Province tabs funds for northern technical vocational institute

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The latest round of successful Teachers’ Idea Fund pitches includes the creation of a new technical vocational institute in northern Manitoba — the most expensive project to be approved to date.

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Hey there, time traveller!
This article was published 13/12/2021 (360 days ago), so information in it may no longer be current.

The latest round of successful Teachers’ Idea Fund pitches includes the creation of a new technical vocational institute in northern Manitoba — the most expensive project to be approved to date.

Education Minister Cliff Cullen has announced nearly $5 million — $750,000 of which is for the Northern Lights Institute of Trades and Technology — has been earmarked for 28 new educator-led initiatives that aim to improve student outcomes in the province.

During a conference call with reporters Monday, Cullen said Swan Valley School Division’s proposal to develop a vocational institute caught his attention because of the extensive partnerships involved in the project.

The institute of trades and technology, which will receive $150,000 in provincial funding annually over the next five years, will support high schoolers and mature students to enter post-secondary training by providing them with “transitional opportunities.”

The division’s plan is to work with nearby communities, First Nations, employers and educational institutions in the North to help graduates build both confidence and resumés.

“We’re looking for new and innovative ideas coming from (teachers). I would say our goal here is to see what programs are effective,” said Cullen. “If we find very effective programs, that’s something we can implement across the province.”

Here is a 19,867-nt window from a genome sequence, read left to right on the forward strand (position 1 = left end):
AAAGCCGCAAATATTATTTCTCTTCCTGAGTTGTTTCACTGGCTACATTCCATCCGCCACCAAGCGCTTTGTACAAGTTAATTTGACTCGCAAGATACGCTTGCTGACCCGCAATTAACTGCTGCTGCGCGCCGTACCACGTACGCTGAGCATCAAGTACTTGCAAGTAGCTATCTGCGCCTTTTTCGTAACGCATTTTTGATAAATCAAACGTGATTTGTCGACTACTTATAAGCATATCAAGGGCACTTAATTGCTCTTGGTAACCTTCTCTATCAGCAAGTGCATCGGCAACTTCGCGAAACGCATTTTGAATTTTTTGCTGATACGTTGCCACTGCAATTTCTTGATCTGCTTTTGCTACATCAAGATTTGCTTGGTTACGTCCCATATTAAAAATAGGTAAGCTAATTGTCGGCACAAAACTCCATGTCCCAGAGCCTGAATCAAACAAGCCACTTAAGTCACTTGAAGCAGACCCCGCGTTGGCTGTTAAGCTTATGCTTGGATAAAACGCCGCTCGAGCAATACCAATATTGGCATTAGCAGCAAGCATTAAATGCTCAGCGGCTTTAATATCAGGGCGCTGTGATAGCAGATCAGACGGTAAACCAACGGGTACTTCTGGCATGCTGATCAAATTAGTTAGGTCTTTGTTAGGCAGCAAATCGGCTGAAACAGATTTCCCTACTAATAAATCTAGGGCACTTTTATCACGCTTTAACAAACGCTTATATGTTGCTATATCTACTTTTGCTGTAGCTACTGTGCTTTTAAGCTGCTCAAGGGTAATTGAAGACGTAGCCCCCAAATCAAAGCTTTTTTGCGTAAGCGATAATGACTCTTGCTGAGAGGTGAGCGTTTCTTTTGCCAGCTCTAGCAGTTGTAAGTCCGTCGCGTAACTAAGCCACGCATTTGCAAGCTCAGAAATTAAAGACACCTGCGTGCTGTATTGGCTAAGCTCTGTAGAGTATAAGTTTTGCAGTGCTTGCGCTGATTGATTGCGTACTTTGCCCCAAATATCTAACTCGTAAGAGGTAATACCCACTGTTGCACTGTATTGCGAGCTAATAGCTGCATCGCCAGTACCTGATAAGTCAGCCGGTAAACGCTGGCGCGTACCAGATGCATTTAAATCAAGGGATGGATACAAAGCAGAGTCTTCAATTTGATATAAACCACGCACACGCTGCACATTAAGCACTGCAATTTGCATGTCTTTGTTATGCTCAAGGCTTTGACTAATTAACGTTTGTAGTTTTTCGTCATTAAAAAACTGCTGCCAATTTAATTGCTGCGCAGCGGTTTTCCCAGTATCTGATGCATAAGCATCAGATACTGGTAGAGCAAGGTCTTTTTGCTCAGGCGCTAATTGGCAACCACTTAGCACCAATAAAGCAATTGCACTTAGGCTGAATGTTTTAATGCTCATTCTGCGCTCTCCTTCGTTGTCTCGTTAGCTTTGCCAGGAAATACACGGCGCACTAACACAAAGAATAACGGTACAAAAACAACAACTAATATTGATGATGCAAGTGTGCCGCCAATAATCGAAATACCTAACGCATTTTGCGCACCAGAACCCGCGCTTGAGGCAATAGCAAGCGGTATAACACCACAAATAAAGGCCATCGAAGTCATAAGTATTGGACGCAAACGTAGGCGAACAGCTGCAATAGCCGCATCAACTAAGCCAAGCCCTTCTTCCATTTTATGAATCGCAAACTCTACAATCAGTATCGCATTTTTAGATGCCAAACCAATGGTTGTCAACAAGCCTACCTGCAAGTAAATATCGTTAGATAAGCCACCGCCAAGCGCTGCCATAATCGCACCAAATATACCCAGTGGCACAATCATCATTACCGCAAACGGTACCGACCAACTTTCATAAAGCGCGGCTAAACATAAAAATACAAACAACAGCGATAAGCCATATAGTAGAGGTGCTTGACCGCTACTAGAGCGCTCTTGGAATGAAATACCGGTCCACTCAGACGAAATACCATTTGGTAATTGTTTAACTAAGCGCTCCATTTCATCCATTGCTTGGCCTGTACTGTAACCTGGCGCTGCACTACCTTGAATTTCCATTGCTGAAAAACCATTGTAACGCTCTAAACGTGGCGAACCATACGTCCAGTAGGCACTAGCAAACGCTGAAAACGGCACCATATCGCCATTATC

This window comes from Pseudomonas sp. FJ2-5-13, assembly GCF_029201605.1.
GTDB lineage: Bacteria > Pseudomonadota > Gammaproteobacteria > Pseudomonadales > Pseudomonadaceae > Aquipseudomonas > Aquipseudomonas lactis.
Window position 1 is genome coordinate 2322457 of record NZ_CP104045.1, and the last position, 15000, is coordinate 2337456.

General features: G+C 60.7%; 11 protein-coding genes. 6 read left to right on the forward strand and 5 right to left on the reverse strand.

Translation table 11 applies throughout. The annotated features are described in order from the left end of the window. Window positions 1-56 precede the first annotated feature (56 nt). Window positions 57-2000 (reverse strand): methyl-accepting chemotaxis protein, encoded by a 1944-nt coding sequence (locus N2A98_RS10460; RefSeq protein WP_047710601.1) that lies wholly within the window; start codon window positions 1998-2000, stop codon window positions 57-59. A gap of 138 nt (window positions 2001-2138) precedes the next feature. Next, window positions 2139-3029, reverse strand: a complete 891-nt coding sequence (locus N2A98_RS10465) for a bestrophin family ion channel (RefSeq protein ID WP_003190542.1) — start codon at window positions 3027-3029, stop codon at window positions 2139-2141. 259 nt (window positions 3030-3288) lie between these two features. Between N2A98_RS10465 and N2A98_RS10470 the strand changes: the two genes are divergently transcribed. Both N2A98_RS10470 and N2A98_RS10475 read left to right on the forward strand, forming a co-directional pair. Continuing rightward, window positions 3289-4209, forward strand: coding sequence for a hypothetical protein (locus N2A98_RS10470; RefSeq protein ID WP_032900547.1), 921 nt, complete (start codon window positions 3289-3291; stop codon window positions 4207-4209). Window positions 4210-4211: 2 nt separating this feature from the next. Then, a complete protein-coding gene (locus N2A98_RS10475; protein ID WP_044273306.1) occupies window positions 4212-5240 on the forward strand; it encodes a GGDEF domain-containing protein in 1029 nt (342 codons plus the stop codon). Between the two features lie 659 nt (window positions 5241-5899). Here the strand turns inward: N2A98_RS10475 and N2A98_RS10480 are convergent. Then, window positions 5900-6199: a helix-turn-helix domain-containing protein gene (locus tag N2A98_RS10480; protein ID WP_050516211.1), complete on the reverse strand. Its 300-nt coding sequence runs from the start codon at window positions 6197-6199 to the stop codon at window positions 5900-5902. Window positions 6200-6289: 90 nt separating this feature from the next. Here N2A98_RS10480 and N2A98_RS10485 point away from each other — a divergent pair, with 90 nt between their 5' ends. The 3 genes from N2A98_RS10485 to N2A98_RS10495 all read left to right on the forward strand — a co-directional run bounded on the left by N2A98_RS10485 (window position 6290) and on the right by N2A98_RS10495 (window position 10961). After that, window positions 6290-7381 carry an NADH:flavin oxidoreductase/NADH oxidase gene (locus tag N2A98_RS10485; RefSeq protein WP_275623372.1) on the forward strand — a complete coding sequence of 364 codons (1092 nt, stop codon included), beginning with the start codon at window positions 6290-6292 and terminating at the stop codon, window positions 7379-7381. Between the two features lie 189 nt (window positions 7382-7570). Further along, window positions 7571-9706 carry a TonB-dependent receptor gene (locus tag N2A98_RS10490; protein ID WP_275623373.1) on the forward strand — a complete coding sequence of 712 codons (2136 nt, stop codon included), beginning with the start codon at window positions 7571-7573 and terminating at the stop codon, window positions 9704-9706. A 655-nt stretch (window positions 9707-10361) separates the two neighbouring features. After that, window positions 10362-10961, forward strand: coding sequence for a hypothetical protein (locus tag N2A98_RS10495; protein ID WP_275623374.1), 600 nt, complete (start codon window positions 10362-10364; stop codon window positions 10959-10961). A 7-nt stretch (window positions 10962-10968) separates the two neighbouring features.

The Teachers’ Idea Fund is a $25-million pool set aside to fund front-line education projects — which can focus on items including teaching models, mental health, pandemic recovery learning, K-12 transitions, and parent engagement — over the next five years.

Since the inaugural round of projects was unveiled earlier this year, the province has approved $6.5 million for 108 teacher pitches, 18 of which are multi-year projects.

The latest initiatives include recovery learning interventions and virtual art classes.

Teachers can apply for up to $25,000 for a single-year initiative. The cap on multi-year projects is $150,000 annually.

maggie.macintosh@freepress.mb.ca

Twitter: @macintoshmaggie

Maggie Macintosh

Maggie Macintosh
Reporter

Maggie Macintosh reports on education for the Winnipeg Free Press. Funding for the Free Press education reporter comes from the Government of Canada through the Local Journalism Initiative.

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